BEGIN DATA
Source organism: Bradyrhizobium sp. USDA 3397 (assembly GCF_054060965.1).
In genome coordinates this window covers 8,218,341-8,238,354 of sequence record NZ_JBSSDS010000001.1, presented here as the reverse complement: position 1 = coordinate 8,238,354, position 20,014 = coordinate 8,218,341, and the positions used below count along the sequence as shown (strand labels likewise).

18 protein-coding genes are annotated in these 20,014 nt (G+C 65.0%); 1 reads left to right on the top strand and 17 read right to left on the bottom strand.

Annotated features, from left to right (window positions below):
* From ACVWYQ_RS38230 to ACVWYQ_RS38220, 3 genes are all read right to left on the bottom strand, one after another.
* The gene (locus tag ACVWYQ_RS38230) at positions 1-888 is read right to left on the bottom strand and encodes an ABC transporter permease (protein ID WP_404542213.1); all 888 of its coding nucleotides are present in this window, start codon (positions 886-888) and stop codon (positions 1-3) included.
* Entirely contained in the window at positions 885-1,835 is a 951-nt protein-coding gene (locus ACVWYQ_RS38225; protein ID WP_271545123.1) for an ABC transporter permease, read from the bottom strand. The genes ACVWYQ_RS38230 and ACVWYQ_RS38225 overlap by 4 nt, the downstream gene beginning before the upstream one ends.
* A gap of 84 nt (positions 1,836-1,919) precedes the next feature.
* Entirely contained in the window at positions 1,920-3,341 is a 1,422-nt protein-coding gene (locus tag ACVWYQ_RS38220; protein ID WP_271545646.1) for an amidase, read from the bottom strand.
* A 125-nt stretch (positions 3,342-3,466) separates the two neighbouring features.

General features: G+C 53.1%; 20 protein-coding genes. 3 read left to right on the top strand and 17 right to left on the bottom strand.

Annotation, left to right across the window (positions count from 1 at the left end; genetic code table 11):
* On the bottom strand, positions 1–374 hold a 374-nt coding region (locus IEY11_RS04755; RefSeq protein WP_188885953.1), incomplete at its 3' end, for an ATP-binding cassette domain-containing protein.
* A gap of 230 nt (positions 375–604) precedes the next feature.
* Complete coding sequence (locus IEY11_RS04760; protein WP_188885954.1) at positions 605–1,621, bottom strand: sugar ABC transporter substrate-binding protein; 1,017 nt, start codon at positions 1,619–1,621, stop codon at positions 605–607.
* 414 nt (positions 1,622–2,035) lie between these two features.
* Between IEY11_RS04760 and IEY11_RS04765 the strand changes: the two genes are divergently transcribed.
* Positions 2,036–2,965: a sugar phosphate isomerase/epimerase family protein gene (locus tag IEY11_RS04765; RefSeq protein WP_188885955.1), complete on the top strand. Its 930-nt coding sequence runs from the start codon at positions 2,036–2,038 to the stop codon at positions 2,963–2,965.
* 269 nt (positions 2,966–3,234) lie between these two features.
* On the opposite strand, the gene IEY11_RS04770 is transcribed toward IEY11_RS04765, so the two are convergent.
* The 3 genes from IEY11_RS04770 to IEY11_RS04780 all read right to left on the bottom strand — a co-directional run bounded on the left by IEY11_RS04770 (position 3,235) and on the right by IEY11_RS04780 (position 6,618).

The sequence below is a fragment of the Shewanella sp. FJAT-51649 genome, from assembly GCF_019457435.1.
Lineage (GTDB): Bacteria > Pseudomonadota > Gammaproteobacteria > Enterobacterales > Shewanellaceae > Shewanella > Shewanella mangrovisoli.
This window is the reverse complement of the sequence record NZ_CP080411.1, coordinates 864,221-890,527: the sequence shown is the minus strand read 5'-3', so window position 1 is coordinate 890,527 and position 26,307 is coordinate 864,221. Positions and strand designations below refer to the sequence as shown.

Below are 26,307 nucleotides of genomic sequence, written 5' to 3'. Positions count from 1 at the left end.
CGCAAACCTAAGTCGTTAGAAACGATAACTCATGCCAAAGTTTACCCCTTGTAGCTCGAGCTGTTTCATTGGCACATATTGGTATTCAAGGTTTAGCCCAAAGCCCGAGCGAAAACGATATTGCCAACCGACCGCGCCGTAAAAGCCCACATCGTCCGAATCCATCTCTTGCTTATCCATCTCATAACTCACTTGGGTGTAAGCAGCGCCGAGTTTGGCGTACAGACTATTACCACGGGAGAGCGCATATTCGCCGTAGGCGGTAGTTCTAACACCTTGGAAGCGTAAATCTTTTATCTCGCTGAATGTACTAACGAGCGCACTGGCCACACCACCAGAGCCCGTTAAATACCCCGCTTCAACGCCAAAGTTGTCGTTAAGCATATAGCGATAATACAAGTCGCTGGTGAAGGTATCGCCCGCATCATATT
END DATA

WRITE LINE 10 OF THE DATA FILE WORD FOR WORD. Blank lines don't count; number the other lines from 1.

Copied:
* A 125-nt stretch (positions 3,342-3,466) separates the two neighbouring features.